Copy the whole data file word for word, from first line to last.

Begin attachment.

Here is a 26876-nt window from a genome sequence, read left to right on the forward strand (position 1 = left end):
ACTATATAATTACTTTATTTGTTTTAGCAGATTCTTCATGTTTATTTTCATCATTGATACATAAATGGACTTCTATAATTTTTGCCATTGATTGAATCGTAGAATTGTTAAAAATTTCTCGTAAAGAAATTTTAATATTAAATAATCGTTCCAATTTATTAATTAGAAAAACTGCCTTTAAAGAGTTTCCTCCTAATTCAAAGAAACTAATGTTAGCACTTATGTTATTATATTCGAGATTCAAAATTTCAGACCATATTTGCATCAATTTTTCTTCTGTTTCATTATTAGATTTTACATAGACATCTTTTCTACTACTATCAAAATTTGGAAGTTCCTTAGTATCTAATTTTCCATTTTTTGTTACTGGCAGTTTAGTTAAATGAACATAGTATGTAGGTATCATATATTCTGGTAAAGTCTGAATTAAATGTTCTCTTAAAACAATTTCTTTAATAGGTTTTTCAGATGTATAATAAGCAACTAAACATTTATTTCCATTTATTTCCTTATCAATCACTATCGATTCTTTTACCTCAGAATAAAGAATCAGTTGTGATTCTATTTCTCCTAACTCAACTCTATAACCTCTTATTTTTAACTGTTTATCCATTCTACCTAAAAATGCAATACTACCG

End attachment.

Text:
Here is a 26876-nt window from a genome sequence, read left to right on the forward strand (position 1 = left end):
ACTATATAATTACTTTATTTGTTTTAGCAGATTCTTCATGTTTATTTTCATCATTGATACATAAATGGACTTCTATAATTTTTGCCATTGATTGAATCGTAGAATTGTTAAAAATTTCTCGTAAAGAAATTTTAATATTAAATAATCGTTCCAATTTATTAATTAGAAAAACTGCCTTTAAAGAGTTTCCTCCTAATTCAAAGAAACTAATGTTAGCACTTATGTTATTATATTCGAGATTCAAAATTTCAGACCATATTTGCATCAATTTTTCTTCTGTTTCATTATTAGATTTTACATAGACATCTTTTCTACTACTATCAAAATTTGGAAGTTCCTTAGTATCTAATTTTCCATTTTTTGTTACTGGCAGTTTAGTTAAATGAACATAGTATGTAGGTATCATATATTCTGGTAAAGTCTGAATTAAATGTTCTCTTAAAACAATTTCTTTAATAGGTTTTTCAGATGTATAATAAGCAACTAAACATTTATTTCCATTTATTTCCTTATCAATCACTATCGATTCTTTTACCTCAGAATAAAGAATCAGTTGTGATTCTATTTCTCCTAACTCAACTCTATAACCTCTTATTTTTAACTGTTTATCCATTCTACCTAAAAATGCAATACTACCG